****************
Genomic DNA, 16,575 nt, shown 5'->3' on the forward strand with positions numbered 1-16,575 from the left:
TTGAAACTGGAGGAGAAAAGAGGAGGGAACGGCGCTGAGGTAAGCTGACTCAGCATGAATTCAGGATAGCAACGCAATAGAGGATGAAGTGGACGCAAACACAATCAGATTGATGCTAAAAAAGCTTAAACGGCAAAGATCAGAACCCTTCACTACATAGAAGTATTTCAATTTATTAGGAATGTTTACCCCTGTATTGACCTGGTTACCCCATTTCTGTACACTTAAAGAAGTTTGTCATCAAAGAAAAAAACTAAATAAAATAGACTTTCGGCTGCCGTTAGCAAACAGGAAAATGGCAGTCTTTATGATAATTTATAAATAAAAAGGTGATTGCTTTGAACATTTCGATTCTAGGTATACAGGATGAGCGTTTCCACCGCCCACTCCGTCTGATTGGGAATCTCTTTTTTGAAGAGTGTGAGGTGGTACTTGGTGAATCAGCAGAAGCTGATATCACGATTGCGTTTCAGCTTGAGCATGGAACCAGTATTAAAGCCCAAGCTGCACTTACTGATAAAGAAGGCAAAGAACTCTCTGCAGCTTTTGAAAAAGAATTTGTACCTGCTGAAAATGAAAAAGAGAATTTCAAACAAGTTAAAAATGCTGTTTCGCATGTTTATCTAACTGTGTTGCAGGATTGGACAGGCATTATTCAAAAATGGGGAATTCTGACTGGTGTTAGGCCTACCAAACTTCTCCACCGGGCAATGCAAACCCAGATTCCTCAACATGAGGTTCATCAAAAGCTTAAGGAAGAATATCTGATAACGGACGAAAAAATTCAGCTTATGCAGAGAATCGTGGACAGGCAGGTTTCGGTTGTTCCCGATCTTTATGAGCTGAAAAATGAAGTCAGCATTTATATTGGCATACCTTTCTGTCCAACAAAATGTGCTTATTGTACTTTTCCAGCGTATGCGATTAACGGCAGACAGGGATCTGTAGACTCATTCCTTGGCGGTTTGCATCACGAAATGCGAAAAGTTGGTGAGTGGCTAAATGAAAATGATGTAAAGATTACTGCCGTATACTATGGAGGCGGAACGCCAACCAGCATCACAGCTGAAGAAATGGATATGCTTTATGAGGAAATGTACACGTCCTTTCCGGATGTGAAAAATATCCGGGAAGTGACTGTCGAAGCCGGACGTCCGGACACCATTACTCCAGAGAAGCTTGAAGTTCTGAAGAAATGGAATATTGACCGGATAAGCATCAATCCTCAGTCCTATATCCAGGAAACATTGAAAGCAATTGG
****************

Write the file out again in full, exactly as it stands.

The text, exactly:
Genomic DNA, 16,575 nt, shown 5'->3' on the forward strand with positions numbered 1-16,575 from the left:
TTGAAACTGGAGGAGAAAAGAGGAGGGAACGGCGCTGAGGTAAGCTGACTCAGCATGAATTCAGGATAGCAACGCAATAGAGGATGAAGTGGACGCAAACACAATCAGATTGATGCTAAAAAAGCTTAAACGGCAAAGATCAGAACCCTTCACTACATAGAAGTATTTCAATTTATTAGGAATGTTTACCCCTGTATTGACCTGGTTACCCCATTTCTGTACACTTAAAGAAGTTTGTCATCAAAGAAAAAAACTAAATAAAATAGACTTTCGGCTGCCGTTAGCAAACAGGAAAATGGCAGTCTTTATGATAATTTATAAATAAAAAGGTGATTGCTTTGAACATTTCGATTCTAGGTATACAGGATGAGCGTTTCCACCGCCCACTCCGTCTGATTGGGAATCTCTTTTTTGAAGAGTGTGAGGTGGTACTTGGTGAATCAGCAGAAGCTGATATCACGATTGCGTTTCAGCTTGAGCATGGAACCAGTATTAAAGCCCAAGCTGCACTTACTGATAAAGAAGGCAAAGAACTCTCTGCAGCTTTTGAAAAAGAATTTGTACCTGCTGAAAATGAAAAAGAGAATTTCAAACAAGTTAAAAATGCTGTTTCGCATGTTTATCTAACTGTGTTGCAGGATTGGACAGGCATTATTCAAAAATGGGGAATTCTGACTGGTGTTAGGCCTACCAAACTTCTCCACCGGGCAATGCAAACCCAGATTCCTCAACATGAGGTTCATCAAAAGCTTAAGGAAGAATATCTGATAACGGACGAAAAAATTCAGCTTATGCAGAGAATCGTGGACAGGCAGGTTTCGGTTGTTCCCGATCTTTATGAGCTGAAAAATGAAGTCAGCATTTATATTGGCATACCTTTCTGTCCAACAAAATGTGCTTATTGTACTTTTCCAGCGTATGCGATTAACGGCAGACAGGGATCTGTAGACTCATTCCTTGGCGGTTTGCATCACGAAATGCGAAAAGTTGGTGAGTGGCTAAATGAAAATGATGTAAAGATTACTGCCGTATACTATGGAGGCGGAACGCCAACCAGCATCACAGCTGAAGAAATGGATATGCTTTATGAGGAAATGTACACGTCCTTTCCGGATGTGAAAAATATCCGGGAAGTGACTGTCGAAGCCGGACGTCCGGACACCATTACTCCAGAGAAGCTTGAAGTTCTGAAGAAATGGAATATTGACCGGATAAGCATCAATCCTCAGTCCTATATCCAGGAAACATTGAAAGCAATTGG